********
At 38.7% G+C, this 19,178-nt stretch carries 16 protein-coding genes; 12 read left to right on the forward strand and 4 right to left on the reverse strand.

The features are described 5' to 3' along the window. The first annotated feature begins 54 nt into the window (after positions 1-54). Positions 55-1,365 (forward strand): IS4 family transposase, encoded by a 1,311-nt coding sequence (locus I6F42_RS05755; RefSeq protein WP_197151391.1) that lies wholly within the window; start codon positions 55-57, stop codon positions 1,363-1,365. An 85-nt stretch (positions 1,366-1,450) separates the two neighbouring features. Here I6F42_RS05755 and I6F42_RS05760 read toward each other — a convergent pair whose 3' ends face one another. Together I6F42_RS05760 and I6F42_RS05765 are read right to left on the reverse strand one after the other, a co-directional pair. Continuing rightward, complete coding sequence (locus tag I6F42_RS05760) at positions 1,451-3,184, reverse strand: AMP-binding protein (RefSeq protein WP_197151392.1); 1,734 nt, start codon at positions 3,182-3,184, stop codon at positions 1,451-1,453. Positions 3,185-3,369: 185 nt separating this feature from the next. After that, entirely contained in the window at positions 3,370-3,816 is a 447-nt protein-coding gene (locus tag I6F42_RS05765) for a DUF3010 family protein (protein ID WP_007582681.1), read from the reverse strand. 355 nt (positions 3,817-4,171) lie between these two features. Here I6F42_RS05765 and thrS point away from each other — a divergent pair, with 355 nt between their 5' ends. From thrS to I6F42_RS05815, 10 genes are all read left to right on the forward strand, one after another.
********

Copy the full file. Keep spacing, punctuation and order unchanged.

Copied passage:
At 38.7% G+C, this 19,178-nt stretch carries 16 protein-coding genes; 12 read left to right on the forward strand and 4 right to left on the reverse strand.

The features are described 5' to 3' along the window. The first annotated feature begins 54 nt into the window (after positions 1-54). Positions 55-1,365 (forward strand): IS4 family transposase, encoded by a 1,311-nt coding sequence (locus I6F42_RS05755; RefSeq protein WP_197151391.1) that lies wholly within the window; start codon positions 55-57, stop codon positions 1,363-1,365. An 85-nt stretch (positions 1,366-1,450) separates the two neighbouring features. Here I6F42_RS05755 and I6F42_RS05760 read toward each other — a convergent pair whose 3' ends face one another. Together I6F42_RS05760 and I6F42_RS05765 are read right to left on the reverse strand one after the other, a co-directional pair. Continuing rightward, complete coding sequence (locus tag I6F42_RS05760) at positions 1,451-3,184, reverse strand: AMP-binding protein (RefSeq protein WP_197151392.1); 1,734 nt, start codon at positions 3,182-3,184, stop codon at positions 1,451-1,453. Positions 3,185-3,369: 185 nt separating this feature from the next. After that, entirely contained in the window at positions 3,370-3,816 is a 447-nt protein-coding gene (locus tag I6F42_RS05765) for a DUF3010 family protein (protein ID WP_007582681.1), read from the reverse strand. 355 nt (positions 3,817-4,171) lie between these two features. Here I6F42_RS05765 and thrS point away from each other — a divergent pair, with 355 nt between their 5' ends. From thrS to I6F42_RS05815, 10 genes are all read left to right on the forward strand, one after another.